The sound design is also quite good. You’ll be able to pick out the sound of gravel bouncing off of the undercarriage or the sound of tightly packed snow being compressed and then released as you and your opponents drive by. The music is tasteful and only plays while the menu is on-screen and during replays. One particularly appropriate track I happened upon was “Burn Rubber” by the Gap band, which played at the pre-race menu at a Gymkhana event.
The multiplayer modes, which include both splitscreen and online, offer even more ways to enjoy off-roading. All of the modes that are available in the single-player career are also available in multiplayer. In addition, there is a Party Mode. This includes Invasion, where players drive around and smash cardboard cutouts of robots while avoiding skyscrapers; Transporter, which does not involve Jason Statham but, rather, is a capture-the-flag variant; and Outbreak. Outbreak plays like a sort of zombie mode from a first-person shooter, in which one of the players is infected and his objective is to infect the other players by crashing into them. The last player who hasn’t been infected wins.
There’s very little that I didn’t like about DiRT 3. In fact, the only thing that really stands out as an unpleasant memory from my playthrough was an occasionally long loading time here or there. These were so rare, though, that it almost doesn’t warrant a mention. For the most part, the framerate stays right around 60 frames per second. I did, however, experience a slight drop on a race that took place at night and in the snow, which may have taxed the engine a bit. Still, even these gripes were so minor that they really weren’t a bother at all.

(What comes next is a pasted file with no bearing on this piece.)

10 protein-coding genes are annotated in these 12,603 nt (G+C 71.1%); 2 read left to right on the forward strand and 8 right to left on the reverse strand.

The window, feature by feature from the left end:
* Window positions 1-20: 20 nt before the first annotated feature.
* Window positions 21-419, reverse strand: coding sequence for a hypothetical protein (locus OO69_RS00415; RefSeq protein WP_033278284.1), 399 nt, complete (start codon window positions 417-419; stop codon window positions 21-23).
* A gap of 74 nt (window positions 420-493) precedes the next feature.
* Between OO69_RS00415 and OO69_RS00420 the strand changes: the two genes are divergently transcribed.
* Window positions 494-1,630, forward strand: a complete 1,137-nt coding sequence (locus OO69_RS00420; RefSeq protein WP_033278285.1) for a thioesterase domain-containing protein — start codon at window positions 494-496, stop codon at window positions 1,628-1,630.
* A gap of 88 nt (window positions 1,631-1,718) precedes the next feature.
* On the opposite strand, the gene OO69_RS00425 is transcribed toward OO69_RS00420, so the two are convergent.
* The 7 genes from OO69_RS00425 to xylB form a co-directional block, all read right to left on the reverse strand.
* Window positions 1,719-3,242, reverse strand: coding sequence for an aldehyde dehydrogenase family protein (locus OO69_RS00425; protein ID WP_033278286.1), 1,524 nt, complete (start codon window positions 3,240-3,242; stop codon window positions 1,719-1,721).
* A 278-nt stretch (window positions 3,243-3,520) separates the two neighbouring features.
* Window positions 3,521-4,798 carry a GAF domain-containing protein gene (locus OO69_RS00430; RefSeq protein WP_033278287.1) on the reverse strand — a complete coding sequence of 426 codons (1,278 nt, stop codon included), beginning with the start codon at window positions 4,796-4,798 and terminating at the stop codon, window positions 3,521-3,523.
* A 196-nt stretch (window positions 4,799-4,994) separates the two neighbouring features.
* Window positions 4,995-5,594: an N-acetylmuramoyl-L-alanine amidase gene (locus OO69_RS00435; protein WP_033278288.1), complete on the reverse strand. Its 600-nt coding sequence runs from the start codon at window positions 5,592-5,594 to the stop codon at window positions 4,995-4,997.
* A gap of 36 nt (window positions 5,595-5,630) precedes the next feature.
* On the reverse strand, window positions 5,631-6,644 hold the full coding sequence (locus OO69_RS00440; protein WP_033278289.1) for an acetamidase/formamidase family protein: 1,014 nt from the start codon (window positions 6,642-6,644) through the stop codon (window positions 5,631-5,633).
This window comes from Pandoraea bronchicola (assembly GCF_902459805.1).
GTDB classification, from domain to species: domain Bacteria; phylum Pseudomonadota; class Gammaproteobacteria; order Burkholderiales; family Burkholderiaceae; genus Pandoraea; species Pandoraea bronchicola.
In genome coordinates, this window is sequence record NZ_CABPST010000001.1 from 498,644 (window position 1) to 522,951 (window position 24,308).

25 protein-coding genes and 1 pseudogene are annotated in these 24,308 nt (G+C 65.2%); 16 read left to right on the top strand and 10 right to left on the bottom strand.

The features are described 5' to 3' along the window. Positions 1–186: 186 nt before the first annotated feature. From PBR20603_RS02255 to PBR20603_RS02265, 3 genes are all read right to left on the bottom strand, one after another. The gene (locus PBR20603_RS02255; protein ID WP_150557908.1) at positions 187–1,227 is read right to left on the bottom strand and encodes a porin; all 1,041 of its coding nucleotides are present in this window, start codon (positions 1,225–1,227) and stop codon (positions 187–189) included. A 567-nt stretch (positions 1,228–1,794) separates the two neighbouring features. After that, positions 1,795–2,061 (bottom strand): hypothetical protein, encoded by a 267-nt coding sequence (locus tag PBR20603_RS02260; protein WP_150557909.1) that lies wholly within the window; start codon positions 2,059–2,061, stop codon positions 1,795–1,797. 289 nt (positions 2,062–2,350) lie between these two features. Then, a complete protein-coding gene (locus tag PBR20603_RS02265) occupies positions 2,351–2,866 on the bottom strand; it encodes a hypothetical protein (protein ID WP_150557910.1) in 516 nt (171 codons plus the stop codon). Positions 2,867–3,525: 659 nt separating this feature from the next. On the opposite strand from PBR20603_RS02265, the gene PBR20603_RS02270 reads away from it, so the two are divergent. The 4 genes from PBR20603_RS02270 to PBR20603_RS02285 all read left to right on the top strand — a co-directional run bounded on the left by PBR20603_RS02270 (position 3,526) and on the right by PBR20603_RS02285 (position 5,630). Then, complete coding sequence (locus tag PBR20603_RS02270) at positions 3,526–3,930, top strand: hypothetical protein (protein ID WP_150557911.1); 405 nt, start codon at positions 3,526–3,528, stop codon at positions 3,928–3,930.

All things considered, DiRT 3 is a game that should find itself in the home of every self-proclaimed fan of racing games. And for the rally enthusiast, the takeaway is that this latest entry in the DiRT series is a return to form that should be satisfying to the hardcore fan while inviting enough for anyone to enjoy.
RATING OUT OF 5 RATING DESCRIPTION 4.2 Graphics
Everything from the lighting to the particle effects was absolutely gorgeous. There were a few hiccups, but nothing too serious. 4.7 Control
The controls work fine in the default setting. It should be noted that they are completely customizable as well. 3.9 Music / Sound FX / Voice Acting
Everything from the minute to the grandiose was rendered in a well-balanced way. The music was also enjoyable, if a tad bit repetitive. 4.5 Play Value
With a variety of things to do and loads of replayability, the events list will keep even the most enthusiastic players busy for quite a while. 4.5 Overall Rating – Must Buy
Not an average. See Rating legend below for a final score breakdown.
|Review Rating Legend|
|0.1 – 1.9 = Avoid||2.5 – 2.9 = Average||3.5 – 3.9 = Good||4.5 – 4.9 = Must Buy|
|2.0 – 2.4 = Poor||3.0 – 3.4 = Fair||4.0 – 4.4 = Great||5.0 = The Best|